Creators and Creations
XR art is a vibrant, exhilarating, and broadly encompassing leap forward in how humankind experiences itself. It provides dazzling visuals that engross and engage. It creates spaces for empathy and exploration. It reconsiders how art is valued and shared. And, to our great thrill, its contours are at this point only barely explored.
While this papers only serves as a high-level survey of how widely the phrase “XR Art” can be deployed, Caravan seeks to broaden your consideration of how innovators and establishment figures alike are staking flags along the digital horizon.
Of course, there’s more to XR art than just putting on a headset and watching a short film. The manners and forms in which XR artists are creating are themselves evolving along with the technology they use to produce their creations. To that end, having a basic literacy about XR art means understanding it to be fundamentally without a set definition, as evidenced by how varied virtual art has been executed. As Penrose Studios head Eugene Chung tells Artsy, “You have to basically define the medium as you go. It’s almost like you’re trying to create the paintbrush while trying to create a painting.”
In Section 1, we’ll explore three different ways to categorize XR art. While they intersect, the technologies, practitioners, exhibitions and histories of each provide important delineations. Let us begin.
Art made with virtual tools in virtual spaces to be observed wholly as a standalone work, requiring special viewing apparatus
Anna Zhilyaeva, @Annadreambrush on Instagram, is a popular Tilt Brush artist who captures the process of creating virtual art in widely viewed videos. Some of her works are wholly original and sculpture-like, while others extend the canvas of existing material art and paintings to extrapolate the scene beyond its original borders. While the creations can be viewed in two dimensions through her prepared videos, a virtual reality headset lets a viewer enter the entirety of the three dimensional space she prepares.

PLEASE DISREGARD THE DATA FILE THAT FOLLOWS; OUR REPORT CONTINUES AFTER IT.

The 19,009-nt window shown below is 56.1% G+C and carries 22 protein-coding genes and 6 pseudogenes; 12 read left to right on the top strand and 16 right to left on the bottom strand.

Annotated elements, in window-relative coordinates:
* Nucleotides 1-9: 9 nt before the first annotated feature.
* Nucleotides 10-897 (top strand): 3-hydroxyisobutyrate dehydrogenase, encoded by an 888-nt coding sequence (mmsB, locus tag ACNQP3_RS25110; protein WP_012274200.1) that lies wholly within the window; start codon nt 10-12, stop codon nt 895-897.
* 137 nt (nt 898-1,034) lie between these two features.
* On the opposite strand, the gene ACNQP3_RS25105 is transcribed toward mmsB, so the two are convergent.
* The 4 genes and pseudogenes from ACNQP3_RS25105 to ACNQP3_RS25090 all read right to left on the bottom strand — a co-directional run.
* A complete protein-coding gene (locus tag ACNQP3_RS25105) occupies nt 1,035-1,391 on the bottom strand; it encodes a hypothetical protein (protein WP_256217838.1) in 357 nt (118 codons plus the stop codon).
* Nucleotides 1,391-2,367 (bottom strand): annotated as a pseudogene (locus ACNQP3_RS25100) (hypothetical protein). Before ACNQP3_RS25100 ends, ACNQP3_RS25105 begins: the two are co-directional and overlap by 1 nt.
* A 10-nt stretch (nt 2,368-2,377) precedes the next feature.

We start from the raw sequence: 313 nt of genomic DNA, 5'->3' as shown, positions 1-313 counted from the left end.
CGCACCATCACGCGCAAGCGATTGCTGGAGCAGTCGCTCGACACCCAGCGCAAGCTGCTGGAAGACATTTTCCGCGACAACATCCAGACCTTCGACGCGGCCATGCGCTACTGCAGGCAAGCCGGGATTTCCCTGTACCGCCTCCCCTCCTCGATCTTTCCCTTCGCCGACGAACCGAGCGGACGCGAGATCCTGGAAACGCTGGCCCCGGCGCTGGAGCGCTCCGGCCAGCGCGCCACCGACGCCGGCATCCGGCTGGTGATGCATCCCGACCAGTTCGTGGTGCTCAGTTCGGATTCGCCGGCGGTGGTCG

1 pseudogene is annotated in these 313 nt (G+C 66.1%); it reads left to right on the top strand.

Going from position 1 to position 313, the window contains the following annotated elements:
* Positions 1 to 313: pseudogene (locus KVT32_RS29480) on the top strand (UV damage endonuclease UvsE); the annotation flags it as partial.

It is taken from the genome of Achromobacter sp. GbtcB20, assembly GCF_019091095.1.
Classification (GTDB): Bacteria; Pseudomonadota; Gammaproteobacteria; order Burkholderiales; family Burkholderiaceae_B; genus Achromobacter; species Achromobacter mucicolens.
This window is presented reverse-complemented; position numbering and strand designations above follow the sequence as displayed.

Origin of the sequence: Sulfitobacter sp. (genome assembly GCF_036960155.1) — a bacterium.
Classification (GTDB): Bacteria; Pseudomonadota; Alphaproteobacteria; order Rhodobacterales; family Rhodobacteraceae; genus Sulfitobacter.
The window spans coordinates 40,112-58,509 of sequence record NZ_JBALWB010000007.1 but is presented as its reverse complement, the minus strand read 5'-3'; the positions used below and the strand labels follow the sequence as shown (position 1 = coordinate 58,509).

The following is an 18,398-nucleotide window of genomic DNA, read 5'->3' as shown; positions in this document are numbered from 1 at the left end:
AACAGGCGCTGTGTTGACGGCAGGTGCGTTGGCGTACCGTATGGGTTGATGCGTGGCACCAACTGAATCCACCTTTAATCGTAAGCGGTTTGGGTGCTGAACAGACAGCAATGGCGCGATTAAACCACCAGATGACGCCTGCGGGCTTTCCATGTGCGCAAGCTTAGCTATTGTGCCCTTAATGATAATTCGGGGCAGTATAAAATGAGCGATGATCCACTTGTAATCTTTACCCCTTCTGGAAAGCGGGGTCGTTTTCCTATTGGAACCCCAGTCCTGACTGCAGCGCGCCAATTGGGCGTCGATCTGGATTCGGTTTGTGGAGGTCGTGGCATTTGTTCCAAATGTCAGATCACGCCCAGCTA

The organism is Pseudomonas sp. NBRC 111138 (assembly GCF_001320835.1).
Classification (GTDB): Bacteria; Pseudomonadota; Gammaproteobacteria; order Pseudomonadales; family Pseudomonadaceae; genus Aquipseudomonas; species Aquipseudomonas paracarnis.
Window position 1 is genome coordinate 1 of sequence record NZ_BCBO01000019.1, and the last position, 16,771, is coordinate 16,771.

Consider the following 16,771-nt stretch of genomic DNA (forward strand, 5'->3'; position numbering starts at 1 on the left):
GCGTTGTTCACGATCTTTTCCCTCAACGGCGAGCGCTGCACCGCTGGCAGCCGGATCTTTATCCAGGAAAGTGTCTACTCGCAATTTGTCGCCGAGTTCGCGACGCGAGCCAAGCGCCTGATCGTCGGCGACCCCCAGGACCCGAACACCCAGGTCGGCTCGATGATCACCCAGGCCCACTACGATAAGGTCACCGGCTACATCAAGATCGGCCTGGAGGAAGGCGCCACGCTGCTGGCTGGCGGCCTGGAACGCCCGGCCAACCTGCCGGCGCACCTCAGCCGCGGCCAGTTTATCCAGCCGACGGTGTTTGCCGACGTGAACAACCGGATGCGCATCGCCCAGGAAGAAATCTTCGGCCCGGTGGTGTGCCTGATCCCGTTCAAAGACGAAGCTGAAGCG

It should be noted that this sort of immersive experience can be created by a number of technologies. Tilt Brush is a tool/application that takes advantage of the relationship between a physical hand controller and the virtual space running in the app, allowing the creator to build a virtual space through physical movement using a ‘brush’ and ‘palette’ to select colors, shapes and materials. This method calls to mind traditional means of art creation.
Alternatively, virtual spaces can be built via keyboard, mouse and code using graphic applications like Unity. As opposed to the virtual in media res style adopted by Tilt Brush users, creating virtual spaces in Unity happens exterior to that reality, although it can be just as immersive when the application is fed into a user’s headset. An excellent look at how such a project can be undertaken can be found in this post about reactive installations by Isaac Cohen, celebrated virtual reality artist and Unity VR Artist in Residence.